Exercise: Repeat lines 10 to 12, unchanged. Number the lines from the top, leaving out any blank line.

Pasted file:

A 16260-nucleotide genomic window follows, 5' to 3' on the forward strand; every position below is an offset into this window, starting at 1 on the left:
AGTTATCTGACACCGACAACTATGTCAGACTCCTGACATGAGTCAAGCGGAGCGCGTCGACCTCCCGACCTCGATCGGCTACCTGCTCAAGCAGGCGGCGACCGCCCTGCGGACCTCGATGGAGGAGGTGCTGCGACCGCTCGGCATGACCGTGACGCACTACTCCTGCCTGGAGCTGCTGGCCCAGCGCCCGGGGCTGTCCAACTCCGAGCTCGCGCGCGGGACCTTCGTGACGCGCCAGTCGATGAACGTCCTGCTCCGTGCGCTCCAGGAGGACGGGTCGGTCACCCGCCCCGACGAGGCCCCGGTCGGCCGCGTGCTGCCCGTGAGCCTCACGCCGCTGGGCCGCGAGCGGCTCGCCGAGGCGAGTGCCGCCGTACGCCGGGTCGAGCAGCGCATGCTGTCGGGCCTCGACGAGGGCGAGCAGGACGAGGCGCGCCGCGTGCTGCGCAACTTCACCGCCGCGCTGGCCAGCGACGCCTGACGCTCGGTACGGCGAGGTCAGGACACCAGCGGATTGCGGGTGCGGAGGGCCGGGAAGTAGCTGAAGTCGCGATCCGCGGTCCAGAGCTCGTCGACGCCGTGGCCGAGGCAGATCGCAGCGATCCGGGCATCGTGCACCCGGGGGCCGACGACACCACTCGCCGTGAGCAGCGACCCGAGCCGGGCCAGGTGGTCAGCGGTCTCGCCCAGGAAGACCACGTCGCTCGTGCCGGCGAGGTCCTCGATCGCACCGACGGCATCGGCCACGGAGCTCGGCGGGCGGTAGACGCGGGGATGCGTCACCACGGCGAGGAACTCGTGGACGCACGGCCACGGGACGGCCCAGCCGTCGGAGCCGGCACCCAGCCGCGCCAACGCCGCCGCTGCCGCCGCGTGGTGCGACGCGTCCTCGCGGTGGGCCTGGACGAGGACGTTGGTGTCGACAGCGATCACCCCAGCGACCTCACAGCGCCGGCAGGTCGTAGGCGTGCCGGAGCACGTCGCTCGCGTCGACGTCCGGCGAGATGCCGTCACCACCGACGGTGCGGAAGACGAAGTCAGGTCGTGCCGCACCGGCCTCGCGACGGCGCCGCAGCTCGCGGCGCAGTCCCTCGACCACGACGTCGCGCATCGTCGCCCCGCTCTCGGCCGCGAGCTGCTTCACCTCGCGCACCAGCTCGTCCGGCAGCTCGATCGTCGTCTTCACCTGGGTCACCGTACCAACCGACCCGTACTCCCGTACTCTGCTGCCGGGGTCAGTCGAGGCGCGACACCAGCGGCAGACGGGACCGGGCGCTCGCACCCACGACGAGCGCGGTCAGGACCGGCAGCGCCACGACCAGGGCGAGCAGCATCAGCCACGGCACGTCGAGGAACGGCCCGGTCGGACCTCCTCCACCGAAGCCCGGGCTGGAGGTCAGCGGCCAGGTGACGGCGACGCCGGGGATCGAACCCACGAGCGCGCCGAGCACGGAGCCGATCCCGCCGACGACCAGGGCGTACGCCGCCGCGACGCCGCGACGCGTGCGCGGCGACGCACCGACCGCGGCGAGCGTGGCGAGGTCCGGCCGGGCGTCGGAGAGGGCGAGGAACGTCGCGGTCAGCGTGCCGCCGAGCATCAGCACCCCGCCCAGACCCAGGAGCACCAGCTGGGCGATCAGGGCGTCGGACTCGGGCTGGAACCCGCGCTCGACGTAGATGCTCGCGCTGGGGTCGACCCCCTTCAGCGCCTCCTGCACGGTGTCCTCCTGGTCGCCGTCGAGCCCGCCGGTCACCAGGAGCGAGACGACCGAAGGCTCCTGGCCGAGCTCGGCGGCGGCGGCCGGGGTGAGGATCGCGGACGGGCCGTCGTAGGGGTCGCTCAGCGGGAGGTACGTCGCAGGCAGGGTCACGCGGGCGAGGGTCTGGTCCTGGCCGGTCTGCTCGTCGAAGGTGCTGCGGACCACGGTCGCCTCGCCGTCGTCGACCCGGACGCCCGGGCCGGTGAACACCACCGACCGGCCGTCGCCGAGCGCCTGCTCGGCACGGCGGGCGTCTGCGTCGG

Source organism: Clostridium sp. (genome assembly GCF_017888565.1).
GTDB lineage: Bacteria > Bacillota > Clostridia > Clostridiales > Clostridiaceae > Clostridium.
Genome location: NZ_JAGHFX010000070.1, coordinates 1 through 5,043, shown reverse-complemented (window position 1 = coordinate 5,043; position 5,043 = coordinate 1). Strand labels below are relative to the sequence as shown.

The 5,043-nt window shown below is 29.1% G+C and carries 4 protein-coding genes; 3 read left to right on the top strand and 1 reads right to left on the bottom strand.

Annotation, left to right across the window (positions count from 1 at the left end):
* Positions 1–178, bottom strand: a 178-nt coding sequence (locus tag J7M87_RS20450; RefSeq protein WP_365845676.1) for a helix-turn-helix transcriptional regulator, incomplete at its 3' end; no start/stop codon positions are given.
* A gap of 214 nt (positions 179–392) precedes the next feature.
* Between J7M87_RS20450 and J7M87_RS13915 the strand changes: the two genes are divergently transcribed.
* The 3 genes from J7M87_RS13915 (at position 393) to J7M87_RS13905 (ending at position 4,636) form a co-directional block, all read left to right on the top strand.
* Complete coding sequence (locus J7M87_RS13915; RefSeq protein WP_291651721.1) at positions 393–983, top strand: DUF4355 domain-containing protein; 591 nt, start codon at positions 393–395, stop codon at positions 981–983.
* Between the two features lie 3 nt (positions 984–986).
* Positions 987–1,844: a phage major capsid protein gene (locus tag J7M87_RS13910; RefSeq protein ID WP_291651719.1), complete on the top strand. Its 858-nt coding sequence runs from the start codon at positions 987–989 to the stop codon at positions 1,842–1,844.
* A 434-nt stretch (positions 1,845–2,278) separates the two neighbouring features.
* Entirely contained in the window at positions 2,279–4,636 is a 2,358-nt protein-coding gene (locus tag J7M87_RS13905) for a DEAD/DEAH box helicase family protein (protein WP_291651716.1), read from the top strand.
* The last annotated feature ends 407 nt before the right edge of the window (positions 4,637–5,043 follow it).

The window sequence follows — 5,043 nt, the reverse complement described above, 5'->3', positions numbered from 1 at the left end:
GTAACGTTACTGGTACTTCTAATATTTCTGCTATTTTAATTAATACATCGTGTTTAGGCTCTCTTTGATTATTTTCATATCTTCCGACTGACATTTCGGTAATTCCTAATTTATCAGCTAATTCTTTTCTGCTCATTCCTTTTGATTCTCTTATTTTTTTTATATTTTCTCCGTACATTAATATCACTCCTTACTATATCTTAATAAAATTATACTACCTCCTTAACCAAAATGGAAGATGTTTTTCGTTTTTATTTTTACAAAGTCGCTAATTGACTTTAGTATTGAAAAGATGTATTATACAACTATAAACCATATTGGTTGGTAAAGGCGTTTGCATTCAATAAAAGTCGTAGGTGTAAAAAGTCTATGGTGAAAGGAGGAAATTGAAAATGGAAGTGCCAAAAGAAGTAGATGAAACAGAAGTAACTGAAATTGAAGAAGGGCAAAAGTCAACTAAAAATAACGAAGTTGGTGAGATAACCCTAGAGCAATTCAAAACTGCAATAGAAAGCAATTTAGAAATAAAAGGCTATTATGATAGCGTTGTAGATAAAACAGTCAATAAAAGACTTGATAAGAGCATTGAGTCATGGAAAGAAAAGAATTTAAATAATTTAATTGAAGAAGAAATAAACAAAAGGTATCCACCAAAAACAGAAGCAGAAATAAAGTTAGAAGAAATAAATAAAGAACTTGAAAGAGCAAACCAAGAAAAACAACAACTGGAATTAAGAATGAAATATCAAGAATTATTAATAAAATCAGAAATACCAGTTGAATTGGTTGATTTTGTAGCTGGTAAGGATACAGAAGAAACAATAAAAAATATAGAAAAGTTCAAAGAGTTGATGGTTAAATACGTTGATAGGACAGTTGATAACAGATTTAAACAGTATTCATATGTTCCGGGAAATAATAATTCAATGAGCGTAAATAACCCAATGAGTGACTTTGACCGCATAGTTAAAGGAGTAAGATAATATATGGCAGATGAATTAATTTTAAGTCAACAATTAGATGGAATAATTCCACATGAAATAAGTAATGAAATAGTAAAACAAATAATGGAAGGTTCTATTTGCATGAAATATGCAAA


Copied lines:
* Between J7M87_RS20450 and J7M87_RS13915 the strand changes: the two genes are divergently transcribed.
* The 3 genes from J7M87_RS13915 (at position 393) to J7M87_RS13905 (ending at position 4,636) form a co-directional block, all read left to right on the top strand.
* Complete coding sequence (locus J7M87_RS13915; RefSeq protein WP_291651721.1) at positions 393–983, top strand: DUF4355 domain-containing protein; 591 nt, start codon at positions 393–395, stop codon at positions 981–983.